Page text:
Truckee Town Council discusses transportation public opinion survey results

TRUCKEE, Calif. – During the Tuesday, Oct. 10 Truckee Town Council, councilmembers discussed survey results and the feasibility of renewing the transportation tax.

During the public comment section, Ben Levine from Tahoe Donner’s board of members highlighted the pressing issue of a shortage of available and affordable workforce housing, which has been a major concern for the community. Tahoe Donner has been actively working on an Employee Housing Action Plan to address this issue.

Deirdre Henderson, founder of the Citizens’ Climate Lobby, shared positive news regarding the reintroduction of the Energy Innovation and Carbon Dividend Act (H.R. 5744) into the House of Representatives on Sept. 27. This act, sponsored by Scott Peters of California, is anticipated to receive increased support during this session.

Henderson also noted that Representative Kevin Kiley has joined the House Climate Solutions Caucus, a bipartisan platform for discussions on climate policies. The caucus, which already boasts 64 members, meets regularly and focuses on initiatives like clean energy and permitting reform, with a national objective of achieving a 30% reduction in emissions by 2030.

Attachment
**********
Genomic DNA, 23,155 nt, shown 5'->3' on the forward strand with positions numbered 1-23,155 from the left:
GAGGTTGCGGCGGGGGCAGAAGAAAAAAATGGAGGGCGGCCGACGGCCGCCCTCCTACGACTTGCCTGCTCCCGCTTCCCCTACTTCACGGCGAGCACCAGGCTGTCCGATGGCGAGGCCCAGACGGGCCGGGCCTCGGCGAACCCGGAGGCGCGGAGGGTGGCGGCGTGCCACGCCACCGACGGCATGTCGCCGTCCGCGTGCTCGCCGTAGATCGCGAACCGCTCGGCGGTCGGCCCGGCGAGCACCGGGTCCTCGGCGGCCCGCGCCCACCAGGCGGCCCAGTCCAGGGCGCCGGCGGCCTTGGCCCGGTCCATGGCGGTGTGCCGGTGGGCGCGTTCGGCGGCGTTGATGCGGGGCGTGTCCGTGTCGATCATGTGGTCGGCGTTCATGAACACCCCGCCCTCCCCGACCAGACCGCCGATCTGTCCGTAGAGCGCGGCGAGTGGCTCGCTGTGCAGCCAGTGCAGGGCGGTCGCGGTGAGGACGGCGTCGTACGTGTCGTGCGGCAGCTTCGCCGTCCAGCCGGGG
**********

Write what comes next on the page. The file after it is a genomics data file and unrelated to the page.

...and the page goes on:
In other news, Zanders Liquor Store is set to reopen in the West Truckee Center and is scheduled to commence operations in November.

The cherished Truckee River, along with its forest, meadows, and wetlands, prompted the declaration of Oct. 15 as the 28th annual Truckee River Day, aimed at ensuring its continued protection and well-being. 

October was declared National Breast Cancer Awareness Month. Oct. 13 is Metastatic Awareness Day, and Oct. 20 is National Mammography Day. Remember to get mammograms and health screenings. 85% of breast cancer cases occur in individuals with no family history, affecting 1 in 8 women. Early detection is crucial. The Pink Patch Project is raising funds for the Tahoe Forest Cancer Center through patch sales.